1. 1

                                        I hear you. I use it everywhere. I can’t suggest or even recommend it in a professional project—too many pieces of the puzzle for coherent UI are missing: the string-based nature of a styling system based entirely on classNames is hard to override in component trees and difficult to make type-safe

                                        Chakra-UI is pretty good and pretty similar to Tailwind at least as far as design tokens go, however I could not recommend Chakra because of their willingness to break compatibility with React 17 at the drop of a hat, with no warning or deprecation strategy, while React 18 was barely out of the oven.

                                        In my personal projects, my current approach is to build basic components with React-ARIA headless component library and styling them with Tailwind. It is really nice.

                                        1. 1

                                          I use the style attribute in my personal projects. For me, Tailwind does basically the same but with yet another syntax. If it gets more complex than what “style” can handle, it deserves a class name.

                                        1. 1

                                          Hopefully releasing the first beta of my first real browser extension, a query manager for scryfall mtg card search.

                                          1. 5

                                            I think I don’t understand the problem that DI is supposed to solve. I have a medium large service and the problem I have is that there are some mild dependency chains: A service depends on the HTTP client which depends on the logger, for example. It can be a little tricky to follow the initialization. I wish it were simpler. I think DI is supposed to help with this somehow, but I don’t see how DI would actually help. I would still have an annoyingly deep dependency chain, but instead of just being able to trace the function calls, it would all be hidden in a DI object. Why is that better than just having global state?

                                            1. 8

                                              DI makes dependencies explicit and enables you to swap them out. In practice this sort of flexibility isn’t really that frequently useful, with a major exception - unit tests. So I’d say the unequivocal benefit of DI is making testing easier.

                                              It’s also important to distinguish the concept of DI from DI frameworks. The idea of DI is quite simple - if object A needs to use object B, do so via some sort of dynamic reference that can be altered, instead of a global variable. This can be done by simply declaring B as a field of A, and that is in fact a very common way of doing DI in Go.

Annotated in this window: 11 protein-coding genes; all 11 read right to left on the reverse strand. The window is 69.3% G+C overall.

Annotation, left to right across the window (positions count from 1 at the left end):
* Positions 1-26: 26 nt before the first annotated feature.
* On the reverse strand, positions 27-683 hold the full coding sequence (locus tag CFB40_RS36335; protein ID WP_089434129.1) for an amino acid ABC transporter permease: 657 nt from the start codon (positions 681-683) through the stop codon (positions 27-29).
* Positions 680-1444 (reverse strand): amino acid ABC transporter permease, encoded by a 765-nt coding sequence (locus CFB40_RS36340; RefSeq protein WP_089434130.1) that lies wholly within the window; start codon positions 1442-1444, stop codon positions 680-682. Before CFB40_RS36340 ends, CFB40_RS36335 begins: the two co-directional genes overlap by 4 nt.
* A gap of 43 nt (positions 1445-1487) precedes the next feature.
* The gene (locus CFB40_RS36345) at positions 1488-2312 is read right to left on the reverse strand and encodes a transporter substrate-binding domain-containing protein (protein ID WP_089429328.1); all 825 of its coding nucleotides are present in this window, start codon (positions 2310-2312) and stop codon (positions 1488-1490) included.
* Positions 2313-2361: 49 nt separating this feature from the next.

When it comes to DI frameworks, my theory of their origin is that Java didn’t (and still doesn’t I suppose?) support named arguments, so when an object has more than (say) 3 dependencies, listing them in a constructor call becomes unreadable because you don’t know which object fulfills which dependency. So people invent this entire DI framework to make things more “readable” because at least it allows you to establish that relationship.

                                              Go doesn’t have named arguments either, but its struct syntax supports named fields. So either you’ll just construct the object using the struct syntax, like this (using the classical payment service example):

                                              ps := &PaymentService{CreditCardService: ccs, EmailService: es}
                                              

                                              Or define a struct that can be passed to a “constructor” function, like this:

                                              ps := NewPaymentService(
                                                &PaymentServiceDeps{CreditCardService: ccs, EmailService: es})
                                              

                                              This will scale to essentially an arbitrary number of dependencies - I’ve seen dependency list of 10 objects at work. You may have to pass over some of the dependency several times, which is annoying to write, but still reasonable readable. It’s not beautiful, but I find this to be much better than the unwarranted complexity of DI frameworks.

                                              1. 2